Find an element in a set

contains() method checks whether the given element is present in the set and returns a boolean value.

The capacity of the set

The count property returns the number of elements present in the set. isEmpty checks whether the set is empty or not and returns a boolean.

import Foundation

var filledSet: Set<Int> = [3,1,2]
print(filledSet.count) //returns 0
print(filledSet.isEmpty) //returns true

Creating a Set from an Array

We can create a set from an array using the following syntax

import Foundation

let intSet = Set([5,1,4,6])

let myArray = ["Monday","Tuesday"]
let anotherSet = Set(myArray)

let sequenceSet =  Set<Int>(1...5)
print(sequenceSet) // [5, 2, 3, 1, 4]

We can create a set from an array by passing the array inside the Set(). We can also create a set using Ranges in Swift.

Iterating over a set

We can iterate over a set in the following manner using a for-in loop.

import Foundation

var newSet: Set<String> = ["www.","balututorial",".com"]
for words in newSet{
Printing a set won’t give the same order as it was defined

Sorting the set

Use the sorted() method to keep the set in an ordered way.

import Foundation

var newSet: Set<Int> = [5,4,1,2,3]
for words in newSet.sorted() {

The above code prints 1 to 5. It sorts the set in ascending order by default.

Swift Set Operations

Swift Set operations are useful for comparing two data sets. The following diagrams illustrate the commonly used operations.

Ref: https://docs.swift.org/swift-book/LanguageGuide/CollectionTypes.html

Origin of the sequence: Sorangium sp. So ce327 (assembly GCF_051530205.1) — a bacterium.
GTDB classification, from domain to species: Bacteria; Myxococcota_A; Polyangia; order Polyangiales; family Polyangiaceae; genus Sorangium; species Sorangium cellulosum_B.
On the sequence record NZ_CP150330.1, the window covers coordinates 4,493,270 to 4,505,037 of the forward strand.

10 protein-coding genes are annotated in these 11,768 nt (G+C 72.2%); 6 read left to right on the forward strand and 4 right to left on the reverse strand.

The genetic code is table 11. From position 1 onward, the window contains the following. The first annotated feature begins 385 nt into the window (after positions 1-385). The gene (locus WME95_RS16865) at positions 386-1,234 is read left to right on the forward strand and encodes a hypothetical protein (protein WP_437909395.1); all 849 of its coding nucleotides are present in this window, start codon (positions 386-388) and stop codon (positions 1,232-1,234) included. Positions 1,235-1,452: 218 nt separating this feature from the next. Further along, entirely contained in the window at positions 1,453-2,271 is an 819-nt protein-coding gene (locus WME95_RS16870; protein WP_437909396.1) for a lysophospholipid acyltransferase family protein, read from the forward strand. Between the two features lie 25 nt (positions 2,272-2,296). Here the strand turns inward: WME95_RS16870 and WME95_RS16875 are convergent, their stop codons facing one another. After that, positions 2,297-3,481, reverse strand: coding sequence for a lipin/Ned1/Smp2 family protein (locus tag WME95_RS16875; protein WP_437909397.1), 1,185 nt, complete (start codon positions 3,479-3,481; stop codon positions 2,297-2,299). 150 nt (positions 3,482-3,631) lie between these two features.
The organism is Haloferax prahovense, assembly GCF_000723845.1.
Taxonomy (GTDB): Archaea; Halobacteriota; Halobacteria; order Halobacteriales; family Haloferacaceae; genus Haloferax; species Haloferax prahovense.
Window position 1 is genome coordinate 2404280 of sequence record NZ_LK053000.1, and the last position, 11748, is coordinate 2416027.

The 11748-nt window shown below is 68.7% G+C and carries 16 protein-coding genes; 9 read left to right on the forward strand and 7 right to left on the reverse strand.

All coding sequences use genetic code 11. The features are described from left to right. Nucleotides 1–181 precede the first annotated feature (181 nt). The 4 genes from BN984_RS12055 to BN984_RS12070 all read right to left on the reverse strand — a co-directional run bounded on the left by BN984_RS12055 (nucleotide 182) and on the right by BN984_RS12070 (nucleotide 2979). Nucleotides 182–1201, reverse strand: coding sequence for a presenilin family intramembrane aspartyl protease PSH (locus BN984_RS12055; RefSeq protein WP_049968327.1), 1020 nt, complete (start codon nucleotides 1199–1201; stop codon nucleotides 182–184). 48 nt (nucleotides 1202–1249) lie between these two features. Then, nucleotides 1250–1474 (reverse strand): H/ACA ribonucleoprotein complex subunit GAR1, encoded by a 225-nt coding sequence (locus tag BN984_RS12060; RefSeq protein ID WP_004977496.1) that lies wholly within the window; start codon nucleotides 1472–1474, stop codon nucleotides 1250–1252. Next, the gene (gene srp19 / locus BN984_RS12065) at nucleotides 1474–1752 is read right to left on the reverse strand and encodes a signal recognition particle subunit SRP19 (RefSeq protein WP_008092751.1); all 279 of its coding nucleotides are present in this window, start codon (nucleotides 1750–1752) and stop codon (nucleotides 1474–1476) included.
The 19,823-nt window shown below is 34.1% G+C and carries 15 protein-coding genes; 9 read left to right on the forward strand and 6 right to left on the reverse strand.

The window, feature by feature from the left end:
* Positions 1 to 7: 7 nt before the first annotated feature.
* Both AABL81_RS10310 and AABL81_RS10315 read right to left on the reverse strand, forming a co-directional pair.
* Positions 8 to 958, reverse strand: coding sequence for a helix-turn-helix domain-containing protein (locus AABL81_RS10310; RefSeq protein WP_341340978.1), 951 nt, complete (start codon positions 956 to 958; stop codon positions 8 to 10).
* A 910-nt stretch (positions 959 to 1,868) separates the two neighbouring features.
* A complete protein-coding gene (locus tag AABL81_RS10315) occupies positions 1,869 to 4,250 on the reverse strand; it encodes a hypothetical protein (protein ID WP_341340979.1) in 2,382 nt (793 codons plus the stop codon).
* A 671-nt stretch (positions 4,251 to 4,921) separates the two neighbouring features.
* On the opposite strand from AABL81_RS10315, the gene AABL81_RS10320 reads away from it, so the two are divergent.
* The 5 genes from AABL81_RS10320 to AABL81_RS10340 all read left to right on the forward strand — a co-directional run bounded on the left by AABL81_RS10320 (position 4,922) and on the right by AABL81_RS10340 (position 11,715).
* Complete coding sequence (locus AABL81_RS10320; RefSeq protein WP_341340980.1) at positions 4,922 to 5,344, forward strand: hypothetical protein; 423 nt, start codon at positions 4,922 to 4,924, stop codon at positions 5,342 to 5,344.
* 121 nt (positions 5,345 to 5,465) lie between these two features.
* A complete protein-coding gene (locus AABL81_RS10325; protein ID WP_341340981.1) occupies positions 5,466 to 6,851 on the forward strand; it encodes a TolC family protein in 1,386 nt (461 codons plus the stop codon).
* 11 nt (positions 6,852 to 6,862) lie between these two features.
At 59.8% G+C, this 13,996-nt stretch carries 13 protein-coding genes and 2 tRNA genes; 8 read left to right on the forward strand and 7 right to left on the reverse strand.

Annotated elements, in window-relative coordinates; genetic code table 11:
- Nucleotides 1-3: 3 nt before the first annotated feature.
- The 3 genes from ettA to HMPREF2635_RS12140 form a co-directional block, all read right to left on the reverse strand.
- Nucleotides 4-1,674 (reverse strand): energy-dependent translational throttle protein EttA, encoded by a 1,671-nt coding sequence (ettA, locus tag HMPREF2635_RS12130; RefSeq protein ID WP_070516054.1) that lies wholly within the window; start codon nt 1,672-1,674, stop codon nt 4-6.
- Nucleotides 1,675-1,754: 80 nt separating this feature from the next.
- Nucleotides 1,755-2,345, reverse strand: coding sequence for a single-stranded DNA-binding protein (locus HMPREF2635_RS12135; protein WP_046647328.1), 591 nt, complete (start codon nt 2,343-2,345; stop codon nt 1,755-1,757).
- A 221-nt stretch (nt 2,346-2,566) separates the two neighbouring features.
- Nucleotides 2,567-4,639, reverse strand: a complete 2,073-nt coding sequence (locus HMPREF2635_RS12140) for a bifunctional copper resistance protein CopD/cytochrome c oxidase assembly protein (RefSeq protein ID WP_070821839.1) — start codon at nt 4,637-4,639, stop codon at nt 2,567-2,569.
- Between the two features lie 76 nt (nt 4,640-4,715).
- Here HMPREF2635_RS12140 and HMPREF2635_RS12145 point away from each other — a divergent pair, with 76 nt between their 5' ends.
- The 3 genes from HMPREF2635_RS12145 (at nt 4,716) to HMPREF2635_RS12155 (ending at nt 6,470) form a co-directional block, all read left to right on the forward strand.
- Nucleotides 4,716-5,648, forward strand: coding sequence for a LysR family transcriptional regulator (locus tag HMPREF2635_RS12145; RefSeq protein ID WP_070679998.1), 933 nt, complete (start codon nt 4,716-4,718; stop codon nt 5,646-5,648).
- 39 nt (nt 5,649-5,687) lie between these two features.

Subset and Superset

import Foundation

var setA : Set<String> = ["A","B","C","D","E"]
var setB : Set<String> = ["C","D","E"]
var setC : Set<String> = ["A","B","C","D","E"]

setB.isSubset(of: setA) //true
setB.isStrictSubset(of: setA) //true
setC.isSubset(of: setA) //true
setC.isStrictSubset(of: setA) //false
setA.isSuperset(of: setB) //true
setA.isStrictSuperset(of: setB) //true
  • isStrictSubset() returns true if the set is a subset of the passed in superset but NOT an exact copy.
  • isStrictSuperset() returns true if the set is a superset of the passed in subset but NOT an exact copy.

Disjoint and union

Two sets are disjointed if no elements are common. Union of two sets joins both of them (ignoring duplicates).

import Foundation

var setA: Set<String> = ["A","B","C","D","E"]
var setB: Set<String> = ["C","D","E"]
var setC: Set<String> = ["A","B","C","D","E"]
var setD: Set<String> = ["A","F"]

setD.isDisjoint(with: setB)    //true
setD.isDisjoint(with: setA)    //false

var unionSet = setD.union(setA) // {"B", "A", "F", "C", "D}
var inter = setD.intersection(setA) // {"A"}
  • the union needs to store the result in a new variable.
  • intersection method would get the common elements from both the sets.
  • setA.substract(setB) would remove the elements from A that are there in B too and return a new set. setA won’t be changed unless we reassign the new set as setA only.